A week ago, the 26-year reign of Belarusian President Alexander Lukashenko was granted another term and even on the night of elections, the Belarusian public was aware of the electoral fraud that is about to happen. Even then, people took to the streets to voice their concerns about the future of their country.
A whole week on, the protests are still raging and there have been reports of escalating violence and a lot of disturbing videos floating around the internet, and even in the mainstream media.
On Sunday, “March for Freedom” in the center of the capital came amid growing anger over alleged poll-rigging and police violence at protests that followed.
Meanwhile, in an address to a smaller crowd of several thousand, Lukashenko called his opponents “rats”.
He called on his supporters to defend their country and sovereignty.
The rival demonstrations were taking place after Russia agreed to offer security assistance in the case of external military threats to Belarus. It came to light that Lukashenko had spoken to President Vladimir Putin twice over the weekend.
The long-time Belarus leader also raised his concerns over NATO military exercises taking place in neighboring Poland and Lithuania and launched into a tirade against the Western military alliance.
NATO rejected allegations of a build-up in the region despite sending four battle groups led by Britain, Canada, Germany, and the US to the Baltic countries after Moscow’s annexation of Crimea in Ukraine.
The uprising in Belarus exploded after Lukashenko claimed a landslide victory in last Sunday’s election, the result of which has been denounced amid broad allegations of vote-rigging.
The Central Election Commission says Lukashenko won 80.1% of the vote, and the main opposition candidate Svetlana Tikhanovskaya 10.12%.
But Tikhanovskaya insists that if the votes were properly counted, it would’ve shown her victory with results ranging from 60% to 70%.
Is Russia Going To Respond In Belarus?
Russian TV news bulletins have been likening the Belarus 2020 situation and the one in Ukraine in 2014.
Ukraine’s pro-Western revolution was a catalyst to Moscow sending in its special operations forces to annex Crimea and Russian military intervention in eastern Ukraine.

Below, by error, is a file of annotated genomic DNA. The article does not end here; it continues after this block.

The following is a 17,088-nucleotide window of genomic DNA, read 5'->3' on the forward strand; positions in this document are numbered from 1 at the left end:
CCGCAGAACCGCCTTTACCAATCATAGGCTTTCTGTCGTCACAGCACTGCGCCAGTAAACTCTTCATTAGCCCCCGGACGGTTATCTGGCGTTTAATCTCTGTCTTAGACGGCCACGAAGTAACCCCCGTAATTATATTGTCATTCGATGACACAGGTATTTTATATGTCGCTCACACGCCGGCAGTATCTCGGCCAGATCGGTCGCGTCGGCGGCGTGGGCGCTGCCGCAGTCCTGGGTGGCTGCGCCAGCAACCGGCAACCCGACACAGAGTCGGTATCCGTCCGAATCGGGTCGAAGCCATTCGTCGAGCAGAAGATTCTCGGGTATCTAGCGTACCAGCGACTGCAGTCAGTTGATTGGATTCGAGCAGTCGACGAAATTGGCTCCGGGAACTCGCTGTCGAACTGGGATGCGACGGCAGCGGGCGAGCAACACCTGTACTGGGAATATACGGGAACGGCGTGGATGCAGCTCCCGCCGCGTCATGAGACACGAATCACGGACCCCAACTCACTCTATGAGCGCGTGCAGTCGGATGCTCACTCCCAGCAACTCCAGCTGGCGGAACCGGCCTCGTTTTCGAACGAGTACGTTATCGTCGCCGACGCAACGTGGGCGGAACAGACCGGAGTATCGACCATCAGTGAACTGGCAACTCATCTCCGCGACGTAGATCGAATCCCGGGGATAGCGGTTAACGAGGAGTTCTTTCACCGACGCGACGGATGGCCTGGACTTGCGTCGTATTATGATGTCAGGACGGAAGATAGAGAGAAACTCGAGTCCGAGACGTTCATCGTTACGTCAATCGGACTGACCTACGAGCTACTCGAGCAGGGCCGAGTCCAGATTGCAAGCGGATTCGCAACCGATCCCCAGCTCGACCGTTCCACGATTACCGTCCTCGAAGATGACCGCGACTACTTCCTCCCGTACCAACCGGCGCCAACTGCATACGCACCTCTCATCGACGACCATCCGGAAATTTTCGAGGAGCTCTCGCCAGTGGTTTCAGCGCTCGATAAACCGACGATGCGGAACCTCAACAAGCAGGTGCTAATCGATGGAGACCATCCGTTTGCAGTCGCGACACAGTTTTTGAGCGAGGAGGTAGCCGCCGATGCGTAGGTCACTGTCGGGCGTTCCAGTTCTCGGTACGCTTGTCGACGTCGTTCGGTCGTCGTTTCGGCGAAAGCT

Is Russia going to do the same thing they did with Ukraine?
In theory, such move would appear counter-productive. The opposition movement in Belarus is not anti-Russia/pro-Europe – it is anti-Lukashenko. If Russia were to send in troops to shore up the Belarusian leader, it risks alienating the Belarusian people and creating anti-Moscow sentiment.
It’s safe to say that Moscow is determined to keep Belarus within what it sees as Russia’s sphere of influence. Their ultimate goal is deeper integration with its neighbor – a fully-fledged union state, something that could still be achieved through political leverage.
What is happening in Minsk?
Local media reports suggest that around 31,000 people took part in the pro-government rally, though the Ministry of Internal Affairs claimed that the number was closer to 65,000.
Speaking to his followers, Lukashenko proclaimed that he did not like rallies and did not need anyone to come to his aid. He said it was not his fault that he had to ask for their help. Rejecting calls for a re-run of the presidential election he said Belarus would “die as a state” if that happened.
“You came here so that for the first time in a quarter-century you could defend your country, your independence, your wives, sisters, and children,” he said.
He added that the opposition would “crawl like rats out of a hole” if they were not suppressed this time.
“This will be the beginning of your end – you will go down on your knees like in Ukraine and other countries and pray, God knows to whom.”
There were reports of state sector workers being forced to attend or face the threat of losing their jobs. For days, workers at state-run factories have staged walkouts and many have joined street marches against the president.
As the president spoke, around 220,000 of anti-Lukashenko protesters gathered near the Stela Minsk Hero City World War Two memorial in central Minsk.
They had answered a call for weekend rallies from Tikhanovskaya. The opposition leader had gone into exile in Lithuania after she registered a complaint with electoral authorities and spent seven hours in detention.
Maria Kolesnikova, a former member of Tikhanovskaya’s team, addressed the crowds.
“You are incredible, I love you”, she said, before appealing to officials, security officials, and judges.
“Guys, this is the last chance. Take the side of the good and the people. We are in the majority. We are power.”
Supporters also turned out in other cities. The mayor of Brest was booed by protesters when he tried to speak to crowds. In Gomel, demonstrators removed the official flag of Belarus from the city’s flagpole and replaced it with the red and white flag of the opposition.